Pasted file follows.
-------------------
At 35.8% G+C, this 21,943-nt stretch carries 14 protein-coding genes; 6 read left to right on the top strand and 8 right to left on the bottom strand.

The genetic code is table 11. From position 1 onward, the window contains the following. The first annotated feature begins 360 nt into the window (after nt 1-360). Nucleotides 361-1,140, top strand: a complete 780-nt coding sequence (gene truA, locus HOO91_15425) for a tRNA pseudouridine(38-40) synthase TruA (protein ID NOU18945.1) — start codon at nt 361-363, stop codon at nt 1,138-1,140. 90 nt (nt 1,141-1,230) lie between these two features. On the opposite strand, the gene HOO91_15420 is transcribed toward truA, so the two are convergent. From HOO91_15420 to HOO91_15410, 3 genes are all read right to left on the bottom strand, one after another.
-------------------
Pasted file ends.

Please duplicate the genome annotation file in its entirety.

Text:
At 35.8% G+C, this 21,943-nt stretch carries 14 protein-coding genes; 6 read left to right on the top strand and 8 right to left on the bottom strand.

The genetic code is table 11. From position 1 onward, the window contains the following. The first annotated feature begins 360 nt into the window (after nt 1-360). Nucleotides 361-1,140, top strand: a complete 780-nt coding sequence (gene truA, locus HOO91_15425) for a tRNA pseudouridine(38-40) synthase TruA (protein ID NOU18945.1) — start codon at nt 361-363, stop codon at nt 1,138-1,140. 90 nt (nt 1,141-1,230) lie between these two features. On the opposite strand, the gene HOO91_15420 is transcribed toward truA, so the two are convergent. From HOO91_15420 to HOO91_15410, 3 genes are all read right to left on the bottom strand, one after another.